Washington, DC — New automotive rules will be the centrepiece of a new NAFTA agreement, Foreign Affairs Minister Chrystia Freeland said Thursday during a round of negotiations she characterized as being focused on cars.
In an exchange with reporters between sessions at the U.S. trade representative’s office across from the White House, Freeland said she and her peers are now down to the finest details on auto rules of origin.
“(This) really is the heart of this negotiation,” she said.
“I believe very strongly, and I think this is a view shared by the two other countries, that rules of origin for autos, the highly integrated automotive sector, is really at the heart of the NAFTA negotiation.
“If we can get that right, that will be the core of a successful agreement.”
Officials from Mexico and the U.S. are saying a new deal is likely within weeks, although Freeland won’t be pinned down on a timeline. She said she’s just working for the best deal possible, which benefits all three countries, cuts red tape and encourages innovation.
Sources say the new auto rules will result in a modest increase in the required content from North America, slightly favouring companies that invest in research and pay higher wages.
The original NAFTA required that 62.5 per cent of a car’s parts come from North America to avoid a tariff; the U.S. had originally proposed that threshold be boosted to 85 per cent and that half of every car comprise American parts.
Negotiators are now said to be settling on a system that sets the regional content standard at 75 per cent, and helps car companies get credits to meet that standard if they invest in high-value research and pay workers more than $15 an hour.
“Fiendishly complicated” is how Freeland described the finer points of auto rules.
Sources also say the goal is to have a new deal that can be ratified by the national legislatures of all three countries. However, if so desired, the original NAFTA also allows countries a faster way to change auto rules: by cabinet decree.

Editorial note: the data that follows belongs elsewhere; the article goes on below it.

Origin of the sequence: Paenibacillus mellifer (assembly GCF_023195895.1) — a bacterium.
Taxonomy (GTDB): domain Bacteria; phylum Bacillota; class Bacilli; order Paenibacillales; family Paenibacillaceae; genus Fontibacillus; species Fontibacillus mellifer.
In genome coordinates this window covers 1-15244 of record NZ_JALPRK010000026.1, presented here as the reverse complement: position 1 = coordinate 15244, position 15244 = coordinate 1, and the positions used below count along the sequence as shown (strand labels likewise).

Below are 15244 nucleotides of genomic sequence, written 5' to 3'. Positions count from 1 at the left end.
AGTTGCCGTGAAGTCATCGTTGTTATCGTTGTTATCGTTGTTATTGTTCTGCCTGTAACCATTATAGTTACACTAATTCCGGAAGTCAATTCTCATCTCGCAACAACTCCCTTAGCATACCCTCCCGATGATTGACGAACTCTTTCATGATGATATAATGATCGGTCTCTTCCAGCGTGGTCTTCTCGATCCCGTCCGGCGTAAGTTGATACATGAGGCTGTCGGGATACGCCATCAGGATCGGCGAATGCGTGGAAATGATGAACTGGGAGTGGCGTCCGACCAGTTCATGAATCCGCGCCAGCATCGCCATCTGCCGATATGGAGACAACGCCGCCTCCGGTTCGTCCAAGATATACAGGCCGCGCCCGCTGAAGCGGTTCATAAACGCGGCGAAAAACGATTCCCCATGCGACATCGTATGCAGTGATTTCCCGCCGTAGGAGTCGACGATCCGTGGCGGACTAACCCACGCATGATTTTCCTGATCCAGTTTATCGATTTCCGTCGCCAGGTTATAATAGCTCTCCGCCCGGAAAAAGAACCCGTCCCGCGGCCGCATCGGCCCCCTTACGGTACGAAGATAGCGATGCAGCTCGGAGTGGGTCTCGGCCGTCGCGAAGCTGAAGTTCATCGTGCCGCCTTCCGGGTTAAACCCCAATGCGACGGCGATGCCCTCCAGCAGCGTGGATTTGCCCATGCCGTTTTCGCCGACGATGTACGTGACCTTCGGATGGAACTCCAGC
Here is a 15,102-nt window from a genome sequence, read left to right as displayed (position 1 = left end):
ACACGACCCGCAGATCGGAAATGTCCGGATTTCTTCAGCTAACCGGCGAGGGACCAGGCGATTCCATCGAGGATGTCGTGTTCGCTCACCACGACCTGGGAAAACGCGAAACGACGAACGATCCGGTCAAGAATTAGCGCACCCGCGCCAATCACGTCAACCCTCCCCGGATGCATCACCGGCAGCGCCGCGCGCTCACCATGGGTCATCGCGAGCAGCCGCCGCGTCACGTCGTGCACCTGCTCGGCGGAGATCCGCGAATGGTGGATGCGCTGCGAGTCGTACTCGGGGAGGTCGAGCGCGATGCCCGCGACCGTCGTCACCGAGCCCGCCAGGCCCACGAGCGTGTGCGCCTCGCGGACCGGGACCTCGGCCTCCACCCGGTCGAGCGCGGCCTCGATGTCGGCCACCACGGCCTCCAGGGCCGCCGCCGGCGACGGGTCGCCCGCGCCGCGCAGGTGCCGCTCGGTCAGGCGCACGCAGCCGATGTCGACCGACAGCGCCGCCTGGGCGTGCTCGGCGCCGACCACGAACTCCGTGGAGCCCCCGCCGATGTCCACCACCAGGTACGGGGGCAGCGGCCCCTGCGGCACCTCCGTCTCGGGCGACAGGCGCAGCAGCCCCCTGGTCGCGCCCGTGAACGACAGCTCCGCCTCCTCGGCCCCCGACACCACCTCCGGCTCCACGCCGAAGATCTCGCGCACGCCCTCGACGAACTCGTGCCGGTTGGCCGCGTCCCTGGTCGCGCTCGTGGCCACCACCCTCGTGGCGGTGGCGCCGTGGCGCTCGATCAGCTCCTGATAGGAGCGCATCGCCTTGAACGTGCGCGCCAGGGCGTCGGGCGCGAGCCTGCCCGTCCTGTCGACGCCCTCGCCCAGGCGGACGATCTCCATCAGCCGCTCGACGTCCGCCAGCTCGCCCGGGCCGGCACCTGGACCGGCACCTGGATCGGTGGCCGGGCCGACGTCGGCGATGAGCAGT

Some American lawmakers have in fact expressed concern in recent days that other U.S. priorities might get abandoned in these talks in pursuit of securing a deal that changes auto rules.
The U.S. agriculture secretary even publicly revealed last week that he fears there might not be much change when it comes to one major American priority — opening Canada’s dairy sector.
“I’m not as optimistic as I’d like to be,” Sonny Perdue told a U.S. congressional hearing last week, when pressed about dairy.
“We have impressed upon (U.S. trade czar Robert) Lighthizer, almost on a weekly basis, how important it is to get the dairy situation (settled) with Canada.
“(But) he has some larger issues.”
Autos are not actually the only topic being discussed at this week’s round.
According to a version of the schedule for five days of negotiations, obtained by The Canadian Press, there are also sessions on agriculture, labour, the environment, competitiveness, investment, temporary entry and pharmaceuticals.
“There are many topics,” said Mexico’s Economy Minister Ildefonso Guajardo, who has pegged the likelihood of a NAFTA deal by next month at 80 per cent.
Another thing on the schedule: celebrating Guajardo’s 51st birthday.
His colleagues brought him a cake frosted with an inside joke about a renegotiated NAFTA: “Happy Birthday, Modernized Ildefonso.”